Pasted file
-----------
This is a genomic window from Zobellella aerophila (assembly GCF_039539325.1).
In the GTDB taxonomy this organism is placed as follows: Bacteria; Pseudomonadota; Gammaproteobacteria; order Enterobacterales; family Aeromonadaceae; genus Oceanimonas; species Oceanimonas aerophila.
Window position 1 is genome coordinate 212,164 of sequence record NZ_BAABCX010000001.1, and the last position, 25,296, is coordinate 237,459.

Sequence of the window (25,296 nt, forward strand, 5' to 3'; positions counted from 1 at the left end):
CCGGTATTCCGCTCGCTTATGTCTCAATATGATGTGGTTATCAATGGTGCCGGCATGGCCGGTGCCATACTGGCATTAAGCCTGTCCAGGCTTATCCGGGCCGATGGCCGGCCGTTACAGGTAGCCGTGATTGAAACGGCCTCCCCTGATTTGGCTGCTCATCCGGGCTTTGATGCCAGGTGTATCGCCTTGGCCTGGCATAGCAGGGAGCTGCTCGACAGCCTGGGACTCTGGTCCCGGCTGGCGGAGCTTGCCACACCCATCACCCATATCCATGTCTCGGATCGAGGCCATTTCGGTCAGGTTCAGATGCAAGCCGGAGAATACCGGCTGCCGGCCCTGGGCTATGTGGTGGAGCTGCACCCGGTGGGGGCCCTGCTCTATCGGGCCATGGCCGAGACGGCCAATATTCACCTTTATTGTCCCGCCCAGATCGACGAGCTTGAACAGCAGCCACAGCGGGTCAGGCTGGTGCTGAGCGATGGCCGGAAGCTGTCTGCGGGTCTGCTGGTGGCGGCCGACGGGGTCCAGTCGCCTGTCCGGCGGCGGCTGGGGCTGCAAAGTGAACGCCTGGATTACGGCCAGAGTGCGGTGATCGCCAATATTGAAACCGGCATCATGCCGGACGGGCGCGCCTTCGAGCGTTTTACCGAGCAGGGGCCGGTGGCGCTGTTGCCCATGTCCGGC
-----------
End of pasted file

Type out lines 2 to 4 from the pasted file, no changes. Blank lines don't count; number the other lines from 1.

In the GTDB taxonomy this organism is placed as follows: Bacteria; Pseudomonadota; Gammaproteobacteria; order Enterobacterales; family Aeromonadaceae; genus Oceanimonas; species Oceanimonas aerophila.
Window position 1 is genome coordinate 212,164 of sequence record NZ_BAABCX010000001.1, and the last position, 25,296, is coordinate 237,459.

Sequence of the window (25,296 nt, forward strand, 5' to 3'; positions counted from 1 at the left end):